View the original review at: http://www.countryweekly.com/reviews/last-ride-original-motion-picture-soundtrack
The recently released movie The Last Ride, based on Hank Williams’ last day of life, has met with some criticism in regard to its limited view of the lanky star’s looming legend. Its accompanying soundtrack, however, is a thoughtfully assembled jigsaw puzzle that makes for an engaging if somewhat scattered listening experience. Notably, it boasts a bloodline connection in Jett Williams, whose birth occurred just days after father Hank’s death. On cover versions as well as original songs evoking a decades-old country flavor, Jett brings a dose of her dad’s spirit to the proceedings.
While it might seem misplaced here among the mostly rural-leaning vintage and faux-vintage fare, a syrup-smooth cover of “Cold Cold Heart”—a nod to Tony Bennett’s 1951 pop version of the Hank Williams classic—knowingly points to the broad appeal of Hank’s “hillbilly” songs. A trio of era-appropriate gospel songs, meanwhile, underscores importantly the influence of Southern gospel in Hank’s own music.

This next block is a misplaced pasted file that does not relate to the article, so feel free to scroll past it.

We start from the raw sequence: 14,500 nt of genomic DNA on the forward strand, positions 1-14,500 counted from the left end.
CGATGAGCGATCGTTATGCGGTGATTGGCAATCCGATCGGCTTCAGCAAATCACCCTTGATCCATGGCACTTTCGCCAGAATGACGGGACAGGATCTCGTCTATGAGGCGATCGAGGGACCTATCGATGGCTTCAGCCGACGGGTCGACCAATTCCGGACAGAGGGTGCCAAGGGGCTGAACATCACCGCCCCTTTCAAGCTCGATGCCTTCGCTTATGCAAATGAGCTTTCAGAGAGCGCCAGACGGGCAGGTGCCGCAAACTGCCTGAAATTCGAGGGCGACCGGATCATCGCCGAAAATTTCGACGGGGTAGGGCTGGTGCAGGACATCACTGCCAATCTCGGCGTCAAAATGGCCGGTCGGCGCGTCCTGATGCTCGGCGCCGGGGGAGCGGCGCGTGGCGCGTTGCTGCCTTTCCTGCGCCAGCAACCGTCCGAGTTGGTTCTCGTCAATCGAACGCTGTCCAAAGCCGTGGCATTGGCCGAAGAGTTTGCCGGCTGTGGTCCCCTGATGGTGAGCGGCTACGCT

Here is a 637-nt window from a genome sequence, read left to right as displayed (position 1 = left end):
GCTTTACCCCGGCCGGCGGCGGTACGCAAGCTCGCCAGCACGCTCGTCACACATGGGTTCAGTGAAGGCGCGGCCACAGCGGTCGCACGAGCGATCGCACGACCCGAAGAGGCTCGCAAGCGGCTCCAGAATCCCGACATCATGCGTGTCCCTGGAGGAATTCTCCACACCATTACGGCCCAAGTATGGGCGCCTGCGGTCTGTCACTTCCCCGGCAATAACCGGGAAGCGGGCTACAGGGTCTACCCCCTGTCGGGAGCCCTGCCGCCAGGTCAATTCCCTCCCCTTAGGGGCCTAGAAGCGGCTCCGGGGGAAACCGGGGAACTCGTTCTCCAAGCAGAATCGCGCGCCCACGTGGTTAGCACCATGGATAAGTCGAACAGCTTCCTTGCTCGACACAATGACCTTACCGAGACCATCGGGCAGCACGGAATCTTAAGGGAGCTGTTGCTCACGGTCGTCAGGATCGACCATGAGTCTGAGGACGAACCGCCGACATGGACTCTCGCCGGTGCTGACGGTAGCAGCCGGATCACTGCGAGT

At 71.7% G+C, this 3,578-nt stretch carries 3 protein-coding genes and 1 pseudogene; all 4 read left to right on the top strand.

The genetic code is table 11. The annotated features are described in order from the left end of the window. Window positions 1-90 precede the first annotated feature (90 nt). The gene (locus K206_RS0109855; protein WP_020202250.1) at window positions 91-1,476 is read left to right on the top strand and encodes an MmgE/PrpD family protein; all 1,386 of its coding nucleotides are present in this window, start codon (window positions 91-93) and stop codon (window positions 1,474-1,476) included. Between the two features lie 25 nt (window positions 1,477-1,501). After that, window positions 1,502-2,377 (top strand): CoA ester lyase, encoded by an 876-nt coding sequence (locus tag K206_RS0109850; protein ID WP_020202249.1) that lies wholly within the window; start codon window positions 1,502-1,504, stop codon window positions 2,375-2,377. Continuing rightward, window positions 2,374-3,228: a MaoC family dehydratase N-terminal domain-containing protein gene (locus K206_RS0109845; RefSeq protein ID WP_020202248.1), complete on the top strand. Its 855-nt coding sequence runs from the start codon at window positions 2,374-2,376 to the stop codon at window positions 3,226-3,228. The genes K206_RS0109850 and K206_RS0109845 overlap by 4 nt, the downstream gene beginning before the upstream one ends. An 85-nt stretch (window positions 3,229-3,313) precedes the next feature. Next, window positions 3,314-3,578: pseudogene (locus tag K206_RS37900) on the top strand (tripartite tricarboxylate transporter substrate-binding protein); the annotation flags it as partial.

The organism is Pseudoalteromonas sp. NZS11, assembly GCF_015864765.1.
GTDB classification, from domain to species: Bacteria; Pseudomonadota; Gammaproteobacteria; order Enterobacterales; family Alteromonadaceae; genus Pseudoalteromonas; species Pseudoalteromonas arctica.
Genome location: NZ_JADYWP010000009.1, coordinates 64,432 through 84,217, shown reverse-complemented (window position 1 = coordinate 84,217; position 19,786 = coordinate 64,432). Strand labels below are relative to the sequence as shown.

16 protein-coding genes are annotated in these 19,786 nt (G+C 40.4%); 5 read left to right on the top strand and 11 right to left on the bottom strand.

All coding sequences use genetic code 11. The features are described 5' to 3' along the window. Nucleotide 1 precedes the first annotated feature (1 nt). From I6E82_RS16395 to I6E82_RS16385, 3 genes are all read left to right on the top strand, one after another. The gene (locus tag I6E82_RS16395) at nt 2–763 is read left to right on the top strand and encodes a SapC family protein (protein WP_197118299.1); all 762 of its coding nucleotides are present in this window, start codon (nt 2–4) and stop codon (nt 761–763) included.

Fittingly, this album inspired by a great country singer actually contains one: newcomer Nathan Young. Sporting a Randy Travis-like range and an endearing vocal break that brings Garth Brooks to mind, Young resounds with personality and excels on yesteryear-skewing yet fresh-sounding songs penned for the film (plus an impressive turn on “The Tennessee Waltz”).
While those seeking a strictly country destination may be detoured by the diversity, the soundtrack to The Last Ride offers an intriguing and apt mixture that tells more about Hank than its road-movie counterpart, providing you pay attention to the space between the lines.